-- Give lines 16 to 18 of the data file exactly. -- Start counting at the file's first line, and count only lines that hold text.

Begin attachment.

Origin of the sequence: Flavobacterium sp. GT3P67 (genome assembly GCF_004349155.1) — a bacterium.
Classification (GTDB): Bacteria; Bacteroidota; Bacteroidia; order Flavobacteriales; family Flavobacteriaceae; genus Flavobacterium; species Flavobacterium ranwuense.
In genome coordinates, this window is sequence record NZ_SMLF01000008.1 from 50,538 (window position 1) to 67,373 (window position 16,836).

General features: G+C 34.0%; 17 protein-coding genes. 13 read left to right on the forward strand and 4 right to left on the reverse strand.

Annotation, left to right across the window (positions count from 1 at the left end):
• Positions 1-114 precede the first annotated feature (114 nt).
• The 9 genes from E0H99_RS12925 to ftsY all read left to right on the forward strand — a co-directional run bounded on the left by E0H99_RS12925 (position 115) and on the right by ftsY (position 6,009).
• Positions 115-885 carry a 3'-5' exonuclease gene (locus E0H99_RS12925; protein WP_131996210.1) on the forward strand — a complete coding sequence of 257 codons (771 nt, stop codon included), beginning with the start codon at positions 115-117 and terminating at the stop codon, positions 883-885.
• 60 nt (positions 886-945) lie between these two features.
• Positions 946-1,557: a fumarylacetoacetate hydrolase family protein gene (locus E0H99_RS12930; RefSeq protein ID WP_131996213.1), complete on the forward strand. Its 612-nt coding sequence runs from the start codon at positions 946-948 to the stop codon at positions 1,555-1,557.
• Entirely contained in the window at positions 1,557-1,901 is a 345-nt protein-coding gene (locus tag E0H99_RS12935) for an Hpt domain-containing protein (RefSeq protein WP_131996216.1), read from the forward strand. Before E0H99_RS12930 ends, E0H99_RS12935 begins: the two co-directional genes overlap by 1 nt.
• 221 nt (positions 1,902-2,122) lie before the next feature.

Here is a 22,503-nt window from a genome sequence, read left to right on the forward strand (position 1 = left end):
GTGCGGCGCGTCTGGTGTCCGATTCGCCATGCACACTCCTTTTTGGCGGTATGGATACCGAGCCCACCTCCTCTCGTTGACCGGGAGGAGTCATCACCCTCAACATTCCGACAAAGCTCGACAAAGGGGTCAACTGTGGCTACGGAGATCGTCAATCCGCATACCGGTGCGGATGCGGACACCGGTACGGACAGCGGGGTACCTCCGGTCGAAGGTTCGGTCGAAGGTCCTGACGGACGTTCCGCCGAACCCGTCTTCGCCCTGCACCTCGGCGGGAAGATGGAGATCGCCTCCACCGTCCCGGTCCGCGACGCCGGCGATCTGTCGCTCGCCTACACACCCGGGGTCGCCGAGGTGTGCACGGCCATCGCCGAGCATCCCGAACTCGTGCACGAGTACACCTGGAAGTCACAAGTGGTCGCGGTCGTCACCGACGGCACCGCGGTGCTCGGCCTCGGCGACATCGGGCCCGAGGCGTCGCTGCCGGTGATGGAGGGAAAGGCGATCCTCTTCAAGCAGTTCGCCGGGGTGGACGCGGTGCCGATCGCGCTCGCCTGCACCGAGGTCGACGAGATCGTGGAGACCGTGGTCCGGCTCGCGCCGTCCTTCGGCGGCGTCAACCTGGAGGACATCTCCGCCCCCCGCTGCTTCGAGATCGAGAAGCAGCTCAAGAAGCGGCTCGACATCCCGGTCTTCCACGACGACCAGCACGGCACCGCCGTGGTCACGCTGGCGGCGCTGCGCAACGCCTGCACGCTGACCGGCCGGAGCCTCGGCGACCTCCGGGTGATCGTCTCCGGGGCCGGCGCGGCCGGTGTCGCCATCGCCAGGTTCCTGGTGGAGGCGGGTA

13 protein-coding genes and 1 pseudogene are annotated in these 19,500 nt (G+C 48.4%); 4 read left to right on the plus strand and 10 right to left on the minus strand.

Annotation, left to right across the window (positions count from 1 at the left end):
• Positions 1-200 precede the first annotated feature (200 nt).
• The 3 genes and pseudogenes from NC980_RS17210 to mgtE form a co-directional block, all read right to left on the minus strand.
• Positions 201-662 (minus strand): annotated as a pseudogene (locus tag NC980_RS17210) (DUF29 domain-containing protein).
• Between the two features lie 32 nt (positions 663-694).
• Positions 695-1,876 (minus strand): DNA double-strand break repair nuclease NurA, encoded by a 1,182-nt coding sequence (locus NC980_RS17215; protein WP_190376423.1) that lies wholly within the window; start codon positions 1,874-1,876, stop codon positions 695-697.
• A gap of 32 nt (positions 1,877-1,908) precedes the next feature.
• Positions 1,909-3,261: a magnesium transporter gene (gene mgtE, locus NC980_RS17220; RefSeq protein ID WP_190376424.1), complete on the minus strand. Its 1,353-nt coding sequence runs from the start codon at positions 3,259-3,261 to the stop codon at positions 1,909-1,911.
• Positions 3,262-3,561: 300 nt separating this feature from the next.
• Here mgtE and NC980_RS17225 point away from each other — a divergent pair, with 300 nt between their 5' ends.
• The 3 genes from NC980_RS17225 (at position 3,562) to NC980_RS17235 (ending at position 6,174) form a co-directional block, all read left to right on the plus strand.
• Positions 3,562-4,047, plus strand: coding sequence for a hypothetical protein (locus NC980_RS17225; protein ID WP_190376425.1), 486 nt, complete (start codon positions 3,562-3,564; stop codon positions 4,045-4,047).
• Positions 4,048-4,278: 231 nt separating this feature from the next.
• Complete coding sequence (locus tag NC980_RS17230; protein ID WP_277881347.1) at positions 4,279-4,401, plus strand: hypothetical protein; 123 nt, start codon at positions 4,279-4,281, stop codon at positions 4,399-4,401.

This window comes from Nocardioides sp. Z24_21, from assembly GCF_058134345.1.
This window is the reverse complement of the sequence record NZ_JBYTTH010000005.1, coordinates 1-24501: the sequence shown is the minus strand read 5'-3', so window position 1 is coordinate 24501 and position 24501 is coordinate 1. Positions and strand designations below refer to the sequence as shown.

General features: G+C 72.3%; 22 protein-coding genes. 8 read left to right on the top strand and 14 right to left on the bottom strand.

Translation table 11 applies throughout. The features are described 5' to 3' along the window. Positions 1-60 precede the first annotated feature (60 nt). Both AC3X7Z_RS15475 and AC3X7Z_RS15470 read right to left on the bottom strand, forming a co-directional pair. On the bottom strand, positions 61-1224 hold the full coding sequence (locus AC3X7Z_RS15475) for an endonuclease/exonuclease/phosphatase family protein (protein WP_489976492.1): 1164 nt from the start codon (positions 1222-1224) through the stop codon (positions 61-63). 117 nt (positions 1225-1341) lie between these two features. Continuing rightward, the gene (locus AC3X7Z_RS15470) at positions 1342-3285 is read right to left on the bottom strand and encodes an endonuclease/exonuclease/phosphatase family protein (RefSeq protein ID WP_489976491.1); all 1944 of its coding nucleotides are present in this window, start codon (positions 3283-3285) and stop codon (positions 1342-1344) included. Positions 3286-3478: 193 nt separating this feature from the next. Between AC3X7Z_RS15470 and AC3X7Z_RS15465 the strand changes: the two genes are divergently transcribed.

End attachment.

Annotation, left to right across the window (positions count from 1 at the left end):
• Positions 1-200 precede the first annotated feature (200 nt).
• The 3 genes and pseudogenes from NC980_RS17210 to mgtE form a co-directional block, all read right to left on the minus strand.